British dairy farmers lost out on £575m between March and November 2007, due to an “excessive” time lag between rises in dairy commodity price translating into higher farmgate prices.
“We would always expect a time lag between the global markets rising and the farmer seeing the gains, but in 2007 this appears particularly excessive,” DairyCo’s Huw Thomas said.
“If milk purchasing agreements between farmers and milk buyers were more transparent, and price fixing periods were better aligned with notice periods, it is likely the market would have operated more efficiently and dairy farmers could have seen more of this money in their milk cheques.”
The report also revealed that processors increased their gross margins on liquid milk and mild and mature cheddar (see images 2 and 3 below). “For example, processor gross margin for mild cheddar manufacturers increased by 70%, from an average of 2.9p/litre in 2006 to 4.9p/litre in 2007.
“This is due to a worldwide shortage of supply which meant UK mild cheddar manufacturers were less likely to have their wholesale prices undercut by manufacturers from abroad.”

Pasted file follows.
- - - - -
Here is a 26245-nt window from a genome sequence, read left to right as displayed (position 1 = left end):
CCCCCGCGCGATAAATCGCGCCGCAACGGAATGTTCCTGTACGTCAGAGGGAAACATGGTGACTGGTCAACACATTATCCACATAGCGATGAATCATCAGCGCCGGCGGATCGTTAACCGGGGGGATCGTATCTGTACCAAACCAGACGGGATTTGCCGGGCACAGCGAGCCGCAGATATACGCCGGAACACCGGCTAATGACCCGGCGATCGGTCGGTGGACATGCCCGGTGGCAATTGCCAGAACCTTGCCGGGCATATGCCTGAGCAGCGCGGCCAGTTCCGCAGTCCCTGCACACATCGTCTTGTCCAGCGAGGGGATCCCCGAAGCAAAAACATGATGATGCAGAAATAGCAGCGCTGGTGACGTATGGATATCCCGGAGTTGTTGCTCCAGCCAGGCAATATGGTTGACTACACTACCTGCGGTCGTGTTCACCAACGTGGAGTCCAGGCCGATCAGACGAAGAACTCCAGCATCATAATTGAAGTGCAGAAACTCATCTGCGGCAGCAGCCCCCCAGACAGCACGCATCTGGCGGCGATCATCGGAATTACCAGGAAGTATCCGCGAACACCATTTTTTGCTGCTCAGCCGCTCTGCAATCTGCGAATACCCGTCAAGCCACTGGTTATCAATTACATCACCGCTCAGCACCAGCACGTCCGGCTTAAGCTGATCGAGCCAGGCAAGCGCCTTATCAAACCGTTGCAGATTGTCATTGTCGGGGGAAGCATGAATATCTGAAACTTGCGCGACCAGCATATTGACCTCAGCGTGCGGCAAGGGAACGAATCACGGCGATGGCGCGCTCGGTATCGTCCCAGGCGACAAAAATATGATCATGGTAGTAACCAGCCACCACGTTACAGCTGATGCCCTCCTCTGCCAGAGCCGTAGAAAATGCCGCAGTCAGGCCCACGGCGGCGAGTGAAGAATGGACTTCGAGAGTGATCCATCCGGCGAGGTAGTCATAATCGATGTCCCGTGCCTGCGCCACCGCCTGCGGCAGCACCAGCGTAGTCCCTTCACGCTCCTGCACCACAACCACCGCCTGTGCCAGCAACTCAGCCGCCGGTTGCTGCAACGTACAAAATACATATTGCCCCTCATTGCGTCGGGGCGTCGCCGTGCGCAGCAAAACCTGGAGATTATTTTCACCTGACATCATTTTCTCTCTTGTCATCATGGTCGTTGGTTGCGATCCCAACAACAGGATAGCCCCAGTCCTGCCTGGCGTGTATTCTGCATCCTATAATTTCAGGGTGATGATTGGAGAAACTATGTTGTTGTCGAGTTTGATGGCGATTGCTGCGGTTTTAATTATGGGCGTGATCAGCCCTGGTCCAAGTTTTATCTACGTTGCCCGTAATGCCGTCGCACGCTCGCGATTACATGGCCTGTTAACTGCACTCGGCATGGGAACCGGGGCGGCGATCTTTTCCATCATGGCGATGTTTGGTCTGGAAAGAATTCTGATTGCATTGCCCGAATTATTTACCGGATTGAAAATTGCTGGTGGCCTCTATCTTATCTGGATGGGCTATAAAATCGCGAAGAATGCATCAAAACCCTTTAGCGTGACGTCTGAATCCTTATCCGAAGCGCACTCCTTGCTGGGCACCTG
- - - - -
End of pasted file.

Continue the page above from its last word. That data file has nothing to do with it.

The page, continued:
Average farmgate milk prices increased by 2.9p/litre from 2006 to 20.9p/litre, while the average retail price increased by 4p/litre to 55.6p/litre, the report found (see image 1 below).
Image 1: Liquid milk margins
Effectively, about 73% of the increased milk price paid by the consumer had been passed back to farmers, with the difference largely due to increased costs of production throughout the supply chain, together with increased world dairy commodity prices and general food price inflation, it said.
“The pressure on dairy farming continues with a sharp increase in farm input costs,” Mr Thomas added. “In many cases this will have cancelled out the benefit of any higher milk prices, suggesting long-term profitability for British dairy farmers is still at risk.”
Image 2: Mild cheddar margins
Image 3: Mature cheddar margins
Visit www.dairyco.org.uk to download a copy of the report.